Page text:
Industry Comments from Tempur Call
Tempur Sealy International's (TPX) CEO Scott Thompson on Q1 2016 Results – Earnings Call Transcript
Now I would like to call out a few specific things in the first quarter. First quarter sales declined 2.5%, and I want to make a couple observations on the sales results. Barry will have more to say in his section. First, based on our conversation with industry participants, we are hearing that the softness was broad based through the North American mattress industry. With January sales being robust, then February and March being soft.
While it's unclear why the industry experienced this pattern in the first quarter, we believe that Tempur Sealy at a minimum maintained market share in the quarter in North America. You should also note as we move into the second quarter, sales trends have improved with April being strong for both Tempur and Sealy in North America.
My question was around sales and you know with the revenue decline that you posted in the quarter, obviously there are questions around how consumer spending is holding up right now within the industry, what changes are unfolding from a competitive standpoint and so I guess the real question would be, you know, how are you thinking about those aspects of sales and as you reiterate your revenue guidance for the year, you know, what gives you confidence to do so, considering that does imply that you probably need to drive high single digit, maybe even double-digit revenue growth, later this year? Thank you.
Sure. I can't say that was an unanticipated question at all and I certainly appreciate it. First of all let me just give you just some color outside of the script on — I'm going to start with North American sales. I think if you — the way we see North America economy in the first quarter, we think GDP will be relatively weak, call it 0.7 or something. We believe consumer spending numbers when they're finally come in will be slightly weak. Durables are certainly going to weak. So first of all I would say from first quarter standpoint from the macro standpoint, it wasn't robust. Then in our channel check as you might guess when the sales slowed down in February and March we certainly reached out and touched a lot of people in the industry, talking to them about the furniture demand, what some of our suppliers were seeing, and I think there is no question from our perspective and our research that the industry in general was also not very robust, not just mattresses but just consumer spending. That's our read. It's a little early and we'll get data obviously over the next three weeks as everyone else reports.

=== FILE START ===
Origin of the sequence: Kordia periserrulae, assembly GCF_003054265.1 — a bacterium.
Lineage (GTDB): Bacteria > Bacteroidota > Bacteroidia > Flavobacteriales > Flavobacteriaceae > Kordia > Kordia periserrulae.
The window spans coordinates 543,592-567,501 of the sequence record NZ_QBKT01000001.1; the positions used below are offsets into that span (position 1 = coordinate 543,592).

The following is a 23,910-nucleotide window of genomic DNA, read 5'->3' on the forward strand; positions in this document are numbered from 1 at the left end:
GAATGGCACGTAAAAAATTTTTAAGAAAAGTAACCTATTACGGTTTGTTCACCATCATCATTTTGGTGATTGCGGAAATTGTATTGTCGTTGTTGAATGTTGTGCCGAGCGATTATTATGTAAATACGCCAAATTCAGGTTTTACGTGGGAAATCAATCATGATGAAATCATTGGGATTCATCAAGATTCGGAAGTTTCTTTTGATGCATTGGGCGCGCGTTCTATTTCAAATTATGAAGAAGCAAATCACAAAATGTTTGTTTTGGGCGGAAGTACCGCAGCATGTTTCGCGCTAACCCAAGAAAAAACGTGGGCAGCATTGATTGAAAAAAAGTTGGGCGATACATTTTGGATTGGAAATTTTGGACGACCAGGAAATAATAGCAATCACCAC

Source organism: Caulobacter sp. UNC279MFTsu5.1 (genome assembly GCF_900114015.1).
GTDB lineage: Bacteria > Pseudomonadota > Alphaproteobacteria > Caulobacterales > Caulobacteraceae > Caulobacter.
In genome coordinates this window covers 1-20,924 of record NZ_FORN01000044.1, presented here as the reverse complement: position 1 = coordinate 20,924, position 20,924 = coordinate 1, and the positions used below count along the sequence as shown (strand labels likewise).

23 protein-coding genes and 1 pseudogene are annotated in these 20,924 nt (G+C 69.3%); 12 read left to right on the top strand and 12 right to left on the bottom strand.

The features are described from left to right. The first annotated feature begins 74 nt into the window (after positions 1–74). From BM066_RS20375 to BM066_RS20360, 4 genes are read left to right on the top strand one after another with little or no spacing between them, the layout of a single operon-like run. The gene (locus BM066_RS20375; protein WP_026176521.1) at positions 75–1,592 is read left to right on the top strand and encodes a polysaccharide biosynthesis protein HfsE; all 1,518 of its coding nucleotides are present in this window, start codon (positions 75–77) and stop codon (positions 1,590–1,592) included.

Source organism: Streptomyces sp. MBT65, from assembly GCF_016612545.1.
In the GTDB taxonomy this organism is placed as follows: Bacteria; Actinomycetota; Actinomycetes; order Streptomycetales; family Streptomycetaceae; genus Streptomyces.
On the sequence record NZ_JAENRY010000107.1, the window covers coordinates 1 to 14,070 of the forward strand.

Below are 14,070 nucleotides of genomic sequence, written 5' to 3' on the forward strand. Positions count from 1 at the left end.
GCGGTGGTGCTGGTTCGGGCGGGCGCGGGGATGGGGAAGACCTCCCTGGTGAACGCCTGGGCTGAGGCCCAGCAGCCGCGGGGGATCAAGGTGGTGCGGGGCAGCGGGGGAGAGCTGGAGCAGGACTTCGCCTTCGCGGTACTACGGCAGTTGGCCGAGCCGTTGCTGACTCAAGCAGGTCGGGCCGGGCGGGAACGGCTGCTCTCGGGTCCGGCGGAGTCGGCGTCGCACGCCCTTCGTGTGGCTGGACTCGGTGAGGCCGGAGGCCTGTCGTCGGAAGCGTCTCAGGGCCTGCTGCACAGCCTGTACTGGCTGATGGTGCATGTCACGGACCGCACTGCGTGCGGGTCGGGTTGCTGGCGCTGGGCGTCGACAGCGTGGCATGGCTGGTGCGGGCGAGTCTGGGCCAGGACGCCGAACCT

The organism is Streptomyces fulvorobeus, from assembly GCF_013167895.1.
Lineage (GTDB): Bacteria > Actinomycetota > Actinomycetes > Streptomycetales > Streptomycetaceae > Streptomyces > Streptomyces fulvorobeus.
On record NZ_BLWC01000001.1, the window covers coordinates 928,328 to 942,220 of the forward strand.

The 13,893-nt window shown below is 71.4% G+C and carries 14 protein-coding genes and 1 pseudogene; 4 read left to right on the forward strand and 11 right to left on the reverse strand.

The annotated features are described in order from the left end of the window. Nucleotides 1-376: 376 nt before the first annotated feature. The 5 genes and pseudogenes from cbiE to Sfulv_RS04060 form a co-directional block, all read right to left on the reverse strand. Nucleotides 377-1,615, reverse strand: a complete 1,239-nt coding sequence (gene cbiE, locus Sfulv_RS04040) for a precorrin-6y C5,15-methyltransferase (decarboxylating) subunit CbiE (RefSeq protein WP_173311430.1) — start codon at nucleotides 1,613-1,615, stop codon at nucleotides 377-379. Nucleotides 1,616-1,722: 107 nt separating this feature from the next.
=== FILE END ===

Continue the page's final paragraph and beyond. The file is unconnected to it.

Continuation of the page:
I think the other thing that when you look at our revenues you have to be careful of, and it took us a little while to really understand what was going on, is the floor model discounts and Barry talked about it in his prepared remarks, but let me make sure we understand what we've experienced is the Breeze launch is larger than the Flex launch, and on the Tempur side that means that we're going to have more floor models, which is going to be a headwind for revenue.